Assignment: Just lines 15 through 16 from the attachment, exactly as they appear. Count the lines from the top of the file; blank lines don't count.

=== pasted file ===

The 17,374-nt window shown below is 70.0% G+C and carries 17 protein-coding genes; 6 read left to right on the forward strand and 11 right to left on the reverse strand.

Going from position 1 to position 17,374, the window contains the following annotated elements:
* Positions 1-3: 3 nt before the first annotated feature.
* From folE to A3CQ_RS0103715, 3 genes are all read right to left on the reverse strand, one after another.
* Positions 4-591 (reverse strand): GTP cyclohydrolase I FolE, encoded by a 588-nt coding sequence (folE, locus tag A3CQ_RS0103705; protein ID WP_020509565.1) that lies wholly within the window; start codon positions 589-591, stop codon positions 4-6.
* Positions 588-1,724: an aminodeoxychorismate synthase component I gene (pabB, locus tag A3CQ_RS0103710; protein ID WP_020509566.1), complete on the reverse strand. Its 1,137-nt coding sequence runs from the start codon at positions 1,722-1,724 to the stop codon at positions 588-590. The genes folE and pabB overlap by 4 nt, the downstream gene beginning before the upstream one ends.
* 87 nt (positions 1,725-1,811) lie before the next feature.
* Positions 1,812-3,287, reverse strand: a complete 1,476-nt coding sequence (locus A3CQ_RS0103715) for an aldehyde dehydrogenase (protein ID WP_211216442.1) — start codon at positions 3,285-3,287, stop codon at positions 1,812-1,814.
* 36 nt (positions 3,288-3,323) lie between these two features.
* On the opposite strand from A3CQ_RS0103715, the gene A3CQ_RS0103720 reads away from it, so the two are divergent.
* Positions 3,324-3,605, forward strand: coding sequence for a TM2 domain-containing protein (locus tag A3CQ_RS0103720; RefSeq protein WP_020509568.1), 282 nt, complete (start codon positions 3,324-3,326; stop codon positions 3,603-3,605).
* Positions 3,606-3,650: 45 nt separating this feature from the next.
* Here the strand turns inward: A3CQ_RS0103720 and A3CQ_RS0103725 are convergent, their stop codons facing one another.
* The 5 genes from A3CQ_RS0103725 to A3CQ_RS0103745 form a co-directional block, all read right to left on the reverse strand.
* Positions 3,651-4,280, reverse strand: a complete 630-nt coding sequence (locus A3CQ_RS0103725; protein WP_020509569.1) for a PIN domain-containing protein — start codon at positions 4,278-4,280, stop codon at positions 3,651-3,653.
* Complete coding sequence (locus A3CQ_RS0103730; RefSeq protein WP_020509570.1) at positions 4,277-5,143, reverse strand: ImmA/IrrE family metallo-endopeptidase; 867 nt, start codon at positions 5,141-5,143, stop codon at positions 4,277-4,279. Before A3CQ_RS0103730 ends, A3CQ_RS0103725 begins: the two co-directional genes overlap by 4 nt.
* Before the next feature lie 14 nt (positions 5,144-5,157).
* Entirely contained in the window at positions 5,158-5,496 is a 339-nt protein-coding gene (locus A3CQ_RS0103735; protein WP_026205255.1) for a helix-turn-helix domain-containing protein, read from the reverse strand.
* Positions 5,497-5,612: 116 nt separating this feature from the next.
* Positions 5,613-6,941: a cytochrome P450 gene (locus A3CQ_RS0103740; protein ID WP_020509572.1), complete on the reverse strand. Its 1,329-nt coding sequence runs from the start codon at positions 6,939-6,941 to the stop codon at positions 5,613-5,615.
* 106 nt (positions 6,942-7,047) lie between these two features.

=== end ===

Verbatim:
* Positions 3,651-4,280, reverse strand: a complete 630-nt coding sequence (locus A3CQ_RS0103725; protein WP_020509569.1) for a PIN domain-containing protein — start codon at positions 4,278-4,280, stop codon at positions 3,651-3,653.
* Complete coding sequence (locus A3CQ_RS0103730; RefSeq protein WP_020509570.1) at positions 4,277-5,143, reverse strand: ImmA/IrrE family metallo-endopeptidase; 867 nt, start codon at positions 5,141-5,143, stop codon at positions 4,277-4,279. Before A3CQ_RS0103730 ends, A3CQ_RS0103725 begins: the two co-directional genes overlap by 4 nt.